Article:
If you are in a job that involves a lot of speaking, it is generally a good idea to work on how you sound. You know you have a pleasant voice, but when you record and listen to it, it doesn’t sound like your voice at all. And if it is not a good sound, it can be really off-putting, to say the least. Poor sound quality can depreciate the quality of your content but change this is not as difficult. You don’t have to buy expensive equipment or change the way you speak. Peruse the below mention tips to create great sounding audio that keeps your audience hooked and you satisfied.
Find a quiet room with a good amount of space
Give a thought to the environment you use to record. Listen to your recordings and see what else you hear other than your voice. Do you hear a low whirring of the room or computer fan? How about mouse clicks when you scroll through the script? Page turns? Animal Sounds?
Use a headphone to monitor your recording. Eliminate all extra noises as much as possible. This will give you a clean recording which will be easier to handle later on. Also, think about the acoustics of the place. Keep away from walls, desk, and other flat surfaces to avoid early reflection. Avoid reverberant spaces. Reverb is hard to isolate from a recording once added.
Stand and speak
A lot of professional speakers and singers stand when delivering to have better air support. This will also boost your confidence, as you feel more energetic. Also, any early reflections by a desk will be avoided. You can hold the script or use a stand for it. It is a good idea to cover the stand behind the script with a carpet though, to avert early reflections.
Be your own judge
Make a test recording of your content and compare it with content you enjoy. Take notes on what you can improve upon. Does your voice become lower as you approach the end of a phrase? Is there too many mouth noises in your recording? Is there a better way you can pronounce a certain word?
Use indirect mic placement
When recording, if you blow into the mic it sounds like this giant gust of wind that is downright unattractive. Especially popping, words that start with “P” and “B” create these bursts of air. To counter this, hold the mic away from the direct line of the escape of air. This will prevent the air from hitting the diaphragm, considerably improving your audio quality. This will make your voice sound a lot more natural. Experiment with different positions until you find one that you are satisfied with.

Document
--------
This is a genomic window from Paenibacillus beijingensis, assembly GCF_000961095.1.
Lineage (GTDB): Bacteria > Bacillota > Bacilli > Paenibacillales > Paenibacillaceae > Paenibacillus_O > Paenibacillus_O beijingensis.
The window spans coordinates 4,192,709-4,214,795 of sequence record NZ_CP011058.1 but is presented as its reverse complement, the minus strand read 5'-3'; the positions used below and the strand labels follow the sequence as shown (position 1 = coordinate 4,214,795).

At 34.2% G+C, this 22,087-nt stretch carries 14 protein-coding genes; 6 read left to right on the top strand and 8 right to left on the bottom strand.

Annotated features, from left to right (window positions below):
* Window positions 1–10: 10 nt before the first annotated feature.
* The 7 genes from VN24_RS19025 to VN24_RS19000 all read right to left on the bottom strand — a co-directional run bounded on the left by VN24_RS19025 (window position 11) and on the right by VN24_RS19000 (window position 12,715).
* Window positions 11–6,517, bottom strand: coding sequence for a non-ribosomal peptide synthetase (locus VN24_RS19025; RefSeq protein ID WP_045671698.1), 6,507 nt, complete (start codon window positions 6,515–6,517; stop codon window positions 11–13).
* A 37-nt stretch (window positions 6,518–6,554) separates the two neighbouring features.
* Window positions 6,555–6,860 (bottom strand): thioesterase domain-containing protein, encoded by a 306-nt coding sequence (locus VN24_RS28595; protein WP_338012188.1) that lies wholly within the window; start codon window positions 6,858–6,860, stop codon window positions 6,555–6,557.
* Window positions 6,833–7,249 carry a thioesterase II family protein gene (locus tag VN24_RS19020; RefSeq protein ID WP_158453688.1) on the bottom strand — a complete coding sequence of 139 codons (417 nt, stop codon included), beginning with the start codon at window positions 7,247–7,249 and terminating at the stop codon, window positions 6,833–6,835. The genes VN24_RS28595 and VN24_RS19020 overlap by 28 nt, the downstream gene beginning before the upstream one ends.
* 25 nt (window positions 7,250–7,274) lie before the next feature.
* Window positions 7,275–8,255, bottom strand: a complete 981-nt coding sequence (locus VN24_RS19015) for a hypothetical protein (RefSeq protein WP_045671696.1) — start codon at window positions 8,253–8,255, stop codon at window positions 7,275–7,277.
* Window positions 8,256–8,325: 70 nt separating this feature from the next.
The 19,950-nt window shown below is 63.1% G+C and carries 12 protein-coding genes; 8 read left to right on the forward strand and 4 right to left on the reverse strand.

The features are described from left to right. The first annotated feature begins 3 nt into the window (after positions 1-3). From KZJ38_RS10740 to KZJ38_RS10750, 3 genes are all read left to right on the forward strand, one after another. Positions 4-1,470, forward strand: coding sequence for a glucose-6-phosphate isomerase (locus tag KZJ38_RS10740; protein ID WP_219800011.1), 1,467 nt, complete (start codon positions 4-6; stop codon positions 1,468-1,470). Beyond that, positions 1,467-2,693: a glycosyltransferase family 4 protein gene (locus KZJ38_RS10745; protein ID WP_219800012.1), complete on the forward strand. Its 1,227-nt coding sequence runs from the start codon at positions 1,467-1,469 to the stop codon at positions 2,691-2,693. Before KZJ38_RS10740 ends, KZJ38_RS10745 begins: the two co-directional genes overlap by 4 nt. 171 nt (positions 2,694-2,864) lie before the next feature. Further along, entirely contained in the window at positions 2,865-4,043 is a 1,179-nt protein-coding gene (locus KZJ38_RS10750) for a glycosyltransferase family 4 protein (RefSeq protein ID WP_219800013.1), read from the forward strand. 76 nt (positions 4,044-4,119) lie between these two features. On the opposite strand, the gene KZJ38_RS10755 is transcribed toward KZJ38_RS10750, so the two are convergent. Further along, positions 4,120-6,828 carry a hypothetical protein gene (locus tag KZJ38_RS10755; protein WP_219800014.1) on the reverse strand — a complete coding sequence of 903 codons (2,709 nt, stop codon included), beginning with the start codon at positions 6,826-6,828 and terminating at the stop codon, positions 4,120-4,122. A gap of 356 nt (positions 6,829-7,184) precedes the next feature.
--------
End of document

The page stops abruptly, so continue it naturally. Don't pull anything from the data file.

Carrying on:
Record a high-resolution audio file
To counter compression artifact compounding, create your initial recording with a high-quality WAV file. But make sure you don’t go over 24 bit, 48 kHz when it comes to resolution. This will ensure you start with the best possible source material even if your recording undergoes compression for distribution.
Vowels, not consonants
Vowels show off your voice, not consonants. While speaking, shaping your vowels will permit you to add more emotion to your voice. Let the consonants take a backseat. Besides, highlighting most consonants produce hisses and annoying pops. Focus on your vowel sounds.
Speak to the audience
Imagining the voice recording session as a live session will motivate you to impart energy and confidence to your voice. Don’t think about being in the small vocal booth, think of someone or an audience, listening to every word that comes out of your mouth and vitality and feeling will automatically make your recording better.
Be well rested
The importance of being well rested cannot be stressed enough. A tired person will create a tired voice and you risk blow-out, strain and an overall poor product. Whenever you have a plan to record, make sure you are well rested and in the best shape. Being at your best physically will permit your voice to come out well.
These tips have been distilled from experiences of professional speakers and singers. If these have helped them, they can help you. Voice recording is an art and if you follow these tips and practice more, it won’t be long before your vocals sound more natural and professional.